Research Fellowship in Legal Studies Hans Martien ten Napel

More information about the book

Interview in 2015 with Hans-Martien ten Napel about the research project

Source: https://www.universiteitleiden.nl/en/news/2017/05/hans-martien-ten-napel-published-book-constitutionalism-democracy-and-religious-freedom.-to-be-fully-human

For the Dutch version of the press release, please see: Hans-Martien ten Napel publiceert boek “Constitutionalism, Democracy and Religious Freedom. To Be Fully Human”

Book on Constitutionalism, Democracy and Religious Freedom. To Be Fully Human now published

About the book:

‘In both Europe and North America it can be argued that the associational and institutional dimensions of the right to freedom of religion or belief are increasingly coming under pressure. This book demonstrates why a more classical understanding of the idea of a liberal democracy can allow for greater respect for the right to freedom of religion or belief.

The book examines the major direction in which liberal democracy has developed over the last fifty years and contends that this is not the most legitimate type of liberal democracy for religiously divided societies. Drawing on theoretical developments in the field of transnational constitutionalism, Hans-Martien ten Napel argues that redirecting the concept and practice of liberal democracy toward the more classical notion of limited, constitutional government, with a considerable degree of autonomy for civil society organizations would allow greater religious pluralism. The book shows how, in a postsecular and multicultural context, modern sources of constitutionalism and democracy, supplemented by premodern, transcendental legitimation, continue to provide the best means of legitimating Western constitutional and political orders.’

For the source, and more information also on how to order the book, see: Routledge.com or Amazon.com.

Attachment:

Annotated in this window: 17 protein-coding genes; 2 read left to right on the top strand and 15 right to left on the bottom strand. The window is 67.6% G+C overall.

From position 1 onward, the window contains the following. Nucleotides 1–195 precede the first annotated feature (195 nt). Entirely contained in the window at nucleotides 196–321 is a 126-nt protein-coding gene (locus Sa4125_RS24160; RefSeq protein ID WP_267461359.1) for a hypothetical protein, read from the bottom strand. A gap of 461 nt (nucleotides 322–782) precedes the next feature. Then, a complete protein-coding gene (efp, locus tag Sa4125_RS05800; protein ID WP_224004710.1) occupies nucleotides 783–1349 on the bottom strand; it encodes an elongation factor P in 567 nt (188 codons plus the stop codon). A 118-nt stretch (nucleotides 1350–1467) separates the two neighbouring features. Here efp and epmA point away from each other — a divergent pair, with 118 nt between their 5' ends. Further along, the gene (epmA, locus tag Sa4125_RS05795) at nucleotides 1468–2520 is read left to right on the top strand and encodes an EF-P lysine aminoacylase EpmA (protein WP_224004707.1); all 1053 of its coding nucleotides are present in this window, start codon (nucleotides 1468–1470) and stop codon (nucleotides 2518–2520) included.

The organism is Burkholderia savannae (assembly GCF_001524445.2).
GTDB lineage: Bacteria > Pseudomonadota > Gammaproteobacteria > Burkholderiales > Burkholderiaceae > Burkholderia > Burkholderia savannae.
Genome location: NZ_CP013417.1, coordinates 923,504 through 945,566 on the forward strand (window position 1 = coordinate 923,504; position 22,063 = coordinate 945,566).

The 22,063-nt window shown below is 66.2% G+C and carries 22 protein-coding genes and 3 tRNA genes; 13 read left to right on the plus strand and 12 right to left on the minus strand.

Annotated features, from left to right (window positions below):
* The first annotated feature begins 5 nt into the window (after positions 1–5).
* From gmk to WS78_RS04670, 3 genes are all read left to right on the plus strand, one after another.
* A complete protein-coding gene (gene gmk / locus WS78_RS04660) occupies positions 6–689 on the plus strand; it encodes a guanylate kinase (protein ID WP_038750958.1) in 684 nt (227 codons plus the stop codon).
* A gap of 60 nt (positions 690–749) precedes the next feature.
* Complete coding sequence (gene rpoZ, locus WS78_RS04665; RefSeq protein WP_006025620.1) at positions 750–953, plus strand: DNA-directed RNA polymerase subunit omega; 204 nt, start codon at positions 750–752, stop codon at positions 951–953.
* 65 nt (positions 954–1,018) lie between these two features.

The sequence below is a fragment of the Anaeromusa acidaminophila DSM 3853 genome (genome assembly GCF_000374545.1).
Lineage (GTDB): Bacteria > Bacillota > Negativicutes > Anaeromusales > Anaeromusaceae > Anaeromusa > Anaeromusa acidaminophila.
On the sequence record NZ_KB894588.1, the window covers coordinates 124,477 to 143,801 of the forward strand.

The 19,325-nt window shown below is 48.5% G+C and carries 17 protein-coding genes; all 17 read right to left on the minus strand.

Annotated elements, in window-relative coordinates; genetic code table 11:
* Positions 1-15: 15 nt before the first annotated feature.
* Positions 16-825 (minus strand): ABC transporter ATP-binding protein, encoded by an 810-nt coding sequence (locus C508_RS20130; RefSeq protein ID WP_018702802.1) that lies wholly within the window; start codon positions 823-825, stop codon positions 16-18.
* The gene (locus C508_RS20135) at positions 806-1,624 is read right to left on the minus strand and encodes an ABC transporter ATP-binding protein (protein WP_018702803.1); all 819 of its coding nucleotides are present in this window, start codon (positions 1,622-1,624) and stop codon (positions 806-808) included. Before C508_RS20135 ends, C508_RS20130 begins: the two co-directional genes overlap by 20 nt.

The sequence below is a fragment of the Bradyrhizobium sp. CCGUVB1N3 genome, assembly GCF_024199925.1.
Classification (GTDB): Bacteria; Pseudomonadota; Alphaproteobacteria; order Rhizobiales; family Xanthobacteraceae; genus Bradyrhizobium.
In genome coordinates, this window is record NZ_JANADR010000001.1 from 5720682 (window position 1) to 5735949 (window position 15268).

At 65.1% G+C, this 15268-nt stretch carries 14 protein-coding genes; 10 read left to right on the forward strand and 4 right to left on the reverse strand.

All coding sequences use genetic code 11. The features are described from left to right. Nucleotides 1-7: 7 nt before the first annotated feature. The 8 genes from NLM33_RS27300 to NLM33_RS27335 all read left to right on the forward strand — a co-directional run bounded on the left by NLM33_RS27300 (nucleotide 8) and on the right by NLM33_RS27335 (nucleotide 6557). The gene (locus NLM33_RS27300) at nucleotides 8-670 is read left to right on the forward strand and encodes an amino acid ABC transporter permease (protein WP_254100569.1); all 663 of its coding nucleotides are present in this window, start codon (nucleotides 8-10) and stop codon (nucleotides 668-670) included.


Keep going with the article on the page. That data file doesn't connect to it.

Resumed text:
See also: Interview on project on ‘Constitutionalism, Democracy and Religious Freedom’.

Blogpost ‘Something Fundamental is at Stake in the Dutch Parliamentary Elections’

Geert Wilders’ PVV Party believes that Islam is a totalitarian ideology and not a religion, and thus Muslims are not equally entitled to the same freedom of religion or belief as other believers. This view is incompatible with liberal democracy.

Read the whole blogpost here: http://leidenlawblog.nl/articles/something-fundamental-is-at-stake-in-the-dutch-parliamentary-elections.

Book on Constitutionalism, Democracy and Religious Freedom. To Be Fully Human (Routledge) now available for pre-order

‘In both Europe and North America it can be argued that the associational and institutional dimensions of the right to freedom of religion or belief are increasingly coming under pressure. This book demonstrates why a more classical understanding of the idea of a liberal democracy can allow for greater respect for the right to freedom of religion or belief.

The book examines the major direction in which liberal democracy has developed over the last fifty years and contends that this is not the most legitimate type of liberal democracy for religiously divided societies. Drawing on theoretical developments in the field of transnational constitutionalism, Hans-Martien ten Napel argues that redirecting the concept and practice of liberal democracy toward the more classical notion of limited, constitutional government, with a considerable degree of autonomy for civil society organizations would allow greater religious pluralism. The book shows how in a post-secular and multicultural context, modern sources of constitutionalism and democracy, supplemented by premodern, transcendental legitimation, continue to provide the best means of legitimating Western constitutional and political orders.’

For more information, and to pre-order, see:

https://www.routledge.com/Constitutionalism-Democracy-and-Religious-Freedom-To-be-Fully-Human/ten-Napel/p/book/9781138647152;

https://www.amazon.com/Constitutionalism-Democracy-Religious-Freedom-Religion/dp/1138647152 (USA);

https://www.amazon.co.uk/Constitutionalism-Democracy-Religious-Freedom-Religion/dp/1138647152/ref=sr_1_8?ie=UTF8&qid=1485007049&sr=8-8&keywords=constitutionalism+democracy (United Kingdom);

https://www.amazon.de/Constitutionalism-Democracy-Religious-Freedom-Religion/dp/1138647152/ref=sr_1_1?ie=UTF8&qid=1485007114&sr=8-1&keywords=Constitutionalism+democracy+religious+freedom (Germany);

https://www.bol.com/nl/p/constitutionalism-democracy-and-religious-freedom/9200000055900993/ (Netherlands).

Upcoming Speaking Engagement, Seventh International Conference on Religion & Spirituality in Society, 17-18 April 2017, Imperial College London, London, UK

ReligionFrontCover

‘The Religion and Spirituality in Society knowledge community sets out in its conference, journal, book series and online community, to describe, analyze and interpret the role of religion in society. The community’s intellectual project is neutral with respect to the agendas of particular religions or explicit counterpoints to religion such as agnosticism or atheism.’